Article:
Shinseki justifies Agent Orange decision

VA Secretary Eric Shinseki stood his ground before Congress, defending his decision to add three more illnesses to the list of 12 others presumed to be caused by exposure to Agent Orange herbicides during the Vietnam War.

Shinseki, testifying Sept. 23 before the Senate Veterans' Affairs Committee, said he decided to give presumptive condition status to ischemic heart disease (IHD), B-cell leukemia and Parkinson's disease because scientific evidence from nine medical studies "more than satisfies the positive association standard of the 1991 Agent Orange Act." The decision is one both fought for and supported by The American Legion.

"These decisions were not made lightly, but based on our duty to faithfully execute the purpose of the Agent Orange Act," Shinseki said. "Our actions will be viewed as an example of our seriousness and commitment to America's veterans."

A July 2009 report by the Institute of Medicine (IOM) strongly established a connection between exposure to Agent-Orange dioxins and the onset of Parkinson's, B-cell leukemia and IHD. While Shinseki found the report's evidence for these three illnesses credible and compelling, he told the committee that he decided against adding hypertension as another presumptive condition because the report's case, "was less compelling in my view and still did not establish a positive association. I believe that these decisions, in all four cases, were consistent within the law."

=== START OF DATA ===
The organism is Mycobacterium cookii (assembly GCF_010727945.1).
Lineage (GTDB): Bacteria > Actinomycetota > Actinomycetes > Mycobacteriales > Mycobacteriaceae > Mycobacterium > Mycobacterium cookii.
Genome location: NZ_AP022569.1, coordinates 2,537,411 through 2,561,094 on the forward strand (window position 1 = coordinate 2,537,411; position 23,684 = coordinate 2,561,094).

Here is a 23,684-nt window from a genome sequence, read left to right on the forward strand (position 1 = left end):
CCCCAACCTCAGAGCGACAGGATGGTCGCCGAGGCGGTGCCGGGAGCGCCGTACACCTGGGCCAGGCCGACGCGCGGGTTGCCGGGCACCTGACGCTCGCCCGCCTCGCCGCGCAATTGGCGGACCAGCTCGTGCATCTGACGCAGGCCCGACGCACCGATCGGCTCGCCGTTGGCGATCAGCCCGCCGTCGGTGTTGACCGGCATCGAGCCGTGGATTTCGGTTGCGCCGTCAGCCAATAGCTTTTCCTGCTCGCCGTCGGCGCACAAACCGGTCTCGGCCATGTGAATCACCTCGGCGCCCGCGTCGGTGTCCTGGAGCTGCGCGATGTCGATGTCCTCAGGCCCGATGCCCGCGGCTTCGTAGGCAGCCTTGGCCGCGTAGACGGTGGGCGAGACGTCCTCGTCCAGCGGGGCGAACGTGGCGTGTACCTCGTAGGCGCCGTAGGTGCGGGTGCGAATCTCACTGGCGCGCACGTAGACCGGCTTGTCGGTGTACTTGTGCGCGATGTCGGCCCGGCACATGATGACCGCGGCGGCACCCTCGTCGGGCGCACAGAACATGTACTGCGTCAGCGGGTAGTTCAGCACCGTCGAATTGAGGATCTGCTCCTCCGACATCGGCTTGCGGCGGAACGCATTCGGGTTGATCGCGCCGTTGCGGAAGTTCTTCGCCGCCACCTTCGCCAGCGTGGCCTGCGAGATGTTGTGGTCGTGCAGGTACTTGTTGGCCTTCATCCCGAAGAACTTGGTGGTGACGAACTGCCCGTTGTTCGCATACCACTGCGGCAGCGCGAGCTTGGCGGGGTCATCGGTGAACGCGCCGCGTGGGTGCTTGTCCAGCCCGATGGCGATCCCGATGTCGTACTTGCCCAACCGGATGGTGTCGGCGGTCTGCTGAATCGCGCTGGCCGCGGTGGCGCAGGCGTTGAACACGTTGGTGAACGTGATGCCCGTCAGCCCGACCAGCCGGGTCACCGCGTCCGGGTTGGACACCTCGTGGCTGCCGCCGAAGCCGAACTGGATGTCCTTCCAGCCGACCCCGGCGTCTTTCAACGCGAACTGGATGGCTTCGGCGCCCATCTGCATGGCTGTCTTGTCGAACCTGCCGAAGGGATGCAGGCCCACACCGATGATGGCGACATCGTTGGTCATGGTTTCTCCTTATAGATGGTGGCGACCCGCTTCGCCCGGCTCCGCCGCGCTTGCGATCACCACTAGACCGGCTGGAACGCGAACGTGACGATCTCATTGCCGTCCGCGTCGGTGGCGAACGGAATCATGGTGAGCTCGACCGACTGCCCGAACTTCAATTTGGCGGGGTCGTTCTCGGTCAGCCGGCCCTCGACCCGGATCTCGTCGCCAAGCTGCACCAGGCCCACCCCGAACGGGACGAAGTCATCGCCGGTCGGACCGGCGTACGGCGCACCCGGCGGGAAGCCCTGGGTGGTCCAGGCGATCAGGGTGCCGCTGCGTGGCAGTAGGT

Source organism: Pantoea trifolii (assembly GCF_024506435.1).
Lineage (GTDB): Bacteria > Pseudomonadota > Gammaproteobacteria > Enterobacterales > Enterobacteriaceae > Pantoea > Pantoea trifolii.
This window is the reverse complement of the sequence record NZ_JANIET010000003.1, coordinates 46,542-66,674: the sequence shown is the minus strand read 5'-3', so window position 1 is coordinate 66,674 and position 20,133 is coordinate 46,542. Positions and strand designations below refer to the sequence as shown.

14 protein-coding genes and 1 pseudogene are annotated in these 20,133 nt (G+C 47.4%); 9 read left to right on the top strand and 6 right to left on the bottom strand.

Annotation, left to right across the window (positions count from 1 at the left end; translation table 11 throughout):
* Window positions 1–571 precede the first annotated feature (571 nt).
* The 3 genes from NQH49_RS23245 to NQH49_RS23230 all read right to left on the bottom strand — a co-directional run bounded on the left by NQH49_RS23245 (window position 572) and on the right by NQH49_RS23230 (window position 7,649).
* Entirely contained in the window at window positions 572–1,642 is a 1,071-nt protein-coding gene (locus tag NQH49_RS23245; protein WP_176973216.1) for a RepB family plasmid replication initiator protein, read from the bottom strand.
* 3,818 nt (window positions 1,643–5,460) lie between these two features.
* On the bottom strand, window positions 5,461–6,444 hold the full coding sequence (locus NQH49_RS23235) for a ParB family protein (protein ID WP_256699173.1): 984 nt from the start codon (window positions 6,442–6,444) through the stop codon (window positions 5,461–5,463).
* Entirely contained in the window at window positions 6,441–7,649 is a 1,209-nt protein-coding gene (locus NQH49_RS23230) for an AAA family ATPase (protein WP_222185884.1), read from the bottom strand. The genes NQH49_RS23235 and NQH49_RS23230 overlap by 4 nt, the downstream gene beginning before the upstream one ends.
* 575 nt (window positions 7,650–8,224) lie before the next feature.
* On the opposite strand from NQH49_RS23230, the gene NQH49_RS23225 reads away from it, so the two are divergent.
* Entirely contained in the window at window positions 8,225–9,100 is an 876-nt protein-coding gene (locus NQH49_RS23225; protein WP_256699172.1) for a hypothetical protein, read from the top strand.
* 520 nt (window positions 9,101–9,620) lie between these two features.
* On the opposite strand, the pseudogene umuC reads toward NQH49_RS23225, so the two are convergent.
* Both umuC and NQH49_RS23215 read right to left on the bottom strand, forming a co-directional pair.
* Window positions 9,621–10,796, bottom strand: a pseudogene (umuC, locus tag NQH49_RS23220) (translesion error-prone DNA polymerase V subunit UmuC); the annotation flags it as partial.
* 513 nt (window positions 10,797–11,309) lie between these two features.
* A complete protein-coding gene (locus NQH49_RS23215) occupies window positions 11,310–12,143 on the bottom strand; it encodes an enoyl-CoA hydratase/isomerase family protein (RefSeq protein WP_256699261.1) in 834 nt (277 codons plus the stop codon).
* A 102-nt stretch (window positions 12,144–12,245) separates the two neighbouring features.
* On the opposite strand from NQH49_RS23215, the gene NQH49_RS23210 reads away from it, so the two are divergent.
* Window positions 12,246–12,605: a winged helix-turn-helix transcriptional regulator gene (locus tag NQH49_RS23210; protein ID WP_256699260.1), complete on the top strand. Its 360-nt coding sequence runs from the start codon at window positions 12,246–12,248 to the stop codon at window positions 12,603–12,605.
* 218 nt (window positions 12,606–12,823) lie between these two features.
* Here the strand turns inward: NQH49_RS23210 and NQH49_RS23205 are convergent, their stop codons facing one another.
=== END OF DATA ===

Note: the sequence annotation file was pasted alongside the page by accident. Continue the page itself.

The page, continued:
Reminding committee members that the Agent Orange Act opened the door to more proactive policies for veterans illnesses, Shinseki said that - once he became convinced the three illnesses were connected to herbicides used in Vietnam - his mandate was clear.

"The statute therefore directed that I establish a presumption of service connection, without regard to the projected costs or the existence of independent risk factors," Shinseki said, adding that such determinations were not made lightly. "They were made in accordance with the legal responsibilities assigned to me in the Agent Orange Act ... No other course of action would have met the intent of the law."

Once the IOM report was released, the law allowed VA only 60 days to decide whether new presumptions were warranted. After reviewing the report's evidence and analyses, and after consulting with legal and medical experts at VA, Shinseki determined, "that the evidence concerning B-cell leukemias, Parkinson's disease and ischemic heart disease met the positive association standard of the Agent Orange Act. Accordingly, VA proposed regulations to establish presumptions of service connection for those diseases."

Shinseki advised the committee that the exposure of U.S. forces to toxic chemicals and environments needs to be tracked much earlier. "Such tracking does not get easier or less complicated as time passes; early registration and surveillance of those exposed enables better treatment and rehabilitation, and allows us to make proactive decisions in mitigating future exposures.

"Early tracking, intervention, treatment, (and) rehabilitation equals better health for America's veterans. We must do better and we will," Shinseki said in closing.